A second installation followed, “The Fabiola Project” by Francis Alÿs, from May, 2016 to October, 2018.5 Over 400 amateur copies of a lost nineteenth- century painting of the fourth- century Roman, Saint Fabiola were displayed on a wall, 24 feet high and over 40 feet long, constructed along the south side of the space. In this case the outline of the former structure was highlighted with reflective material on the floor, so at the right angle,one could see a fragment of the Fabiolas in the chapel, so to speak. As in the first installation, the skylights remained covered and no natural light was visible in the room. A few months into this exhibition a women’s experimental music group, Red Currant, presented a performance piece in the space that was inspired by the repetitive nature of the objects on display, but did not respond to the original function of the building.6

Source: The Menil Collection, photo: Paul Hester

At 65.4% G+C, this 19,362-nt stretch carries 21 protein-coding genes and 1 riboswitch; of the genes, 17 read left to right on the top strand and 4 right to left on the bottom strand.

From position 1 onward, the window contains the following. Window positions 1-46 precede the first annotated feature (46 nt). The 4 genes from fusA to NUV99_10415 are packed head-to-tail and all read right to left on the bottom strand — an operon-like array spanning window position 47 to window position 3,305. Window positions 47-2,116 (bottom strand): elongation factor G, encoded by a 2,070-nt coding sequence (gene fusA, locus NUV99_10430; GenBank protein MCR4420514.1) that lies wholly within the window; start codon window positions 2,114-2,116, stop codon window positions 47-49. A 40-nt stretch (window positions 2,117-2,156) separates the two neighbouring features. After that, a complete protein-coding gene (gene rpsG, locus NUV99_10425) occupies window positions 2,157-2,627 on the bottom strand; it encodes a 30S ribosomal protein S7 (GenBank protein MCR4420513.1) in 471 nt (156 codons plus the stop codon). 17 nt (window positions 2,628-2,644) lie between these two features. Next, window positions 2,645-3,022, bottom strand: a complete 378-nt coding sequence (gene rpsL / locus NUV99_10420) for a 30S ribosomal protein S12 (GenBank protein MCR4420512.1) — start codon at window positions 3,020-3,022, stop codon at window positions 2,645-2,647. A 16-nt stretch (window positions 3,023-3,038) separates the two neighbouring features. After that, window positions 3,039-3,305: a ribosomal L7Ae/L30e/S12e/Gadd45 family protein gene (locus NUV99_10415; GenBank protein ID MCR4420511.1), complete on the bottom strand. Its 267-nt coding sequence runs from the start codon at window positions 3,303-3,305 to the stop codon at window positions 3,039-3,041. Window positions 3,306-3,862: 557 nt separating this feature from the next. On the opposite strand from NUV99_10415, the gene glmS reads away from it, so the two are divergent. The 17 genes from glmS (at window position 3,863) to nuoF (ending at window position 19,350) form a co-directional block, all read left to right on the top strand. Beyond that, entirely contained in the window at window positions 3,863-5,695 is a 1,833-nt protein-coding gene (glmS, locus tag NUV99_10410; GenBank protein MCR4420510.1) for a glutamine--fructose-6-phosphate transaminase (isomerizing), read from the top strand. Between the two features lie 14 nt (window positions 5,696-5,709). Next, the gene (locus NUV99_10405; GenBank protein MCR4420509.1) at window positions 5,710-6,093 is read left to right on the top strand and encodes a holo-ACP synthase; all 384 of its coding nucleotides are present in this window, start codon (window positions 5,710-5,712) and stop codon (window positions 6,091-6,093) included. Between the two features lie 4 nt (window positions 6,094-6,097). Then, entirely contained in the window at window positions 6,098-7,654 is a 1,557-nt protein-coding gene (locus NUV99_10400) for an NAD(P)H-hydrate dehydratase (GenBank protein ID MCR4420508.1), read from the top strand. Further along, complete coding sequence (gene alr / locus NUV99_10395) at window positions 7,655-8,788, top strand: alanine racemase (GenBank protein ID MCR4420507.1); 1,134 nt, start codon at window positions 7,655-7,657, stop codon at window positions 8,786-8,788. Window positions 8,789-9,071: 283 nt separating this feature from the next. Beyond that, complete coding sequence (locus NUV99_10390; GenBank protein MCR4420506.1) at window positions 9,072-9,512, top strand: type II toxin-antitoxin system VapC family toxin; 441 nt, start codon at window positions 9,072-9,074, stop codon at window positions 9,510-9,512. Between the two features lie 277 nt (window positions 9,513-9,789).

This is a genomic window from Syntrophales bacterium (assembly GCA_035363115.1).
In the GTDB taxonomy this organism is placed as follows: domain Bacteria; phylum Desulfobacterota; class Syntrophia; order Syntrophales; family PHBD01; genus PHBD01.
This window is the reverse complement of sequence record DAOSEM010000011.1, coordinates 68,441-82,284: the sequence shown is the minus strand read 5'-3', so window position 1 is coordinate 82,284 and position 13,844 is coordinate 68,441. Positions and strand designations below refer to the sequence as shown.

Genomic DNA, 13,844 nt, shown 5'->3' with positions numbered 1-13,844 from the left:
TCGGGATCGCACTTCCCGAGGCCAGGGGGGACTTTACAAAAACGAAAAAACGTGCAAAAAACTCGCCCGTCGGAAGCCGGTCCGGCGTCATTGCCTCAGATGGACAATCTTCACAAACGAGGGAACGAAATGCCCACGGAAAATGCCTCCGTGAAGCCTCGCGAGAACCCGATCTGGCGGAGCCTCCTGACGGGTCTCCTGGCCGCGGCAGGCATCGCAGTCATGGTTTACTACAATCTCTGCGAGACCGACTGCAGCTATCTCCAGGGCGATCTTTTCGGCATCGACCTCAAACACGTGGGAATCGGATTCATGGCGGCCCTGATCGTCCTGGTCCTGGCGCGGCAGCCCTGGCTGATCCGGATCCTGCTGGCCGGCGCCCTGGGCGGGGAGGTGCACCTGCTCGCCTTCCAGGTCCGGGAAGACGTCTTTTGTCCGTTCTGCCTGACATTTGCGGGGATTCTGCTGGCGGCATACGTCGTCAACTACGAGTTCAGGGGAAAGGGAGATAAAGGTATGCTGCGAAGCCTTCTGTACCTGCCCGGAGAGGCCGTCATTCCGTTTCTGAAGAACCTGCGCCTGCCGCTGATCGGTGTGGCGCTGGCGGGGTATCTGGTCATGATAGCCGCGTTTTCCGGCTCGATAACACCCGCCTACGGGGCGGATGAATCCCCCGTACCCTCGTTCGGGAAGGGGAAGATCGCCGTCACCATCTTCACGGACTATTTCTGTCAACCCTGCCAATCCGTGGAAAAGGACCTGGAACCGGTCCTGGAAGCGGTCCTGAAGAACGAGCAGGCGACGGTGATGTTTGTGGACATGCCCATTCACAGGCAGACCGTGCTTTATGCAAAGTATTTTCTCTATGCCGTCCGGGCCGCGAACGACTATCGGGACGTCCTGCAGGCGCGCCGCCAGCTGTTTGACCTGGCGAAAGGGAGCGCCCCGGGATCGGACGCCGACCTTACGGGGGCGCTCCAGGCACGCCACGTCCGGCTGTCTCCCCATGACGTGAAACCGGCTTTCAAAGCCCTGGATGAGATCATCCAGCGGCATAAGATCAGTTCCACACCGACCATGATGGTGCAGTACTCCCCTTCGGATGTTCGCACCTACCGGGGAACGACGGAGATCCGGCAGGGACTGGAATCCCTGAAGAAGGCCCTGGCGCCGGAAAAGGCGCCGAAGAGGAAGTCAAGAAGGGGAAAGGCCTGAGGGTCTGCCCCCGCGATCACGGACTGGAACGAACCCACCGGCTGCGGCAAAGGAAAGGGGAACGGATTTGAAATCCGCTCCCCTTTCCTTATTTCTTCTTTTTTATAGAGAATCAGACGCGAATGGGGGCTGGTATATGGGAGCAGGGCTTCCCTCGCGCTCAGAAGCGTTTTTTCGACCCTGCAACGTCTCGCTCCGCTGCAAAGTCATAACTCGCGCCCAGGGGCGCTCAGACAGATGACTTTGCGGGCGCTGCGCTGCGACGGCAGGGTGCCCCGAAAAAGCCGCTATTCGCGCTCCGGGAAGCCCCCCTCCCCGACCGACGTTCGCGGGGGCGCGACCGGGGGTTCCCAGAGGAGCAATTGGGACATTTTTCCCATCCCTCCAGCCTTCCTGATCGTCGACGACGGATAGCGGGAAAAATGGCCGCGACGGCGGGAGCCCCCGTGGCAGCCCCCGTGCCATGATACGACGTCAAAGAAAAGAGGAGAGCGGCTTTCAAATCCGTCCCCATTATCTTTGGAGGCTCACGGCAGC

Practices Toward a Future

Both installations above could have been created anywhere. The Byzantine Fresco Chapel (as it is now called) is only a memory for those who knew it personally. Since October of 2018 the building has been closed again, and again there is a search for its meaningful future. In the spirit of Dominique de Menil’s devotion to spirituality, creativity and modern art, one could imagine the space dedicated to all of the arts: music, dance, performance art, in addition to temporary installations.7 The space could also be used for lectures, even symposia (as had been planned for April of 2020), poetry readings, religious study groups. In this way it could complement another, much more famous chapel located a block away: the Rothko Chapel. Rothko’s 14 canvases remain in situ in this non-denominational chapel, built on the Menil Foundation’s property and dedicated in 1971.8 After fifty years, this diminutive chapel has hosted many functions, but remains the city’s best-known meditation space.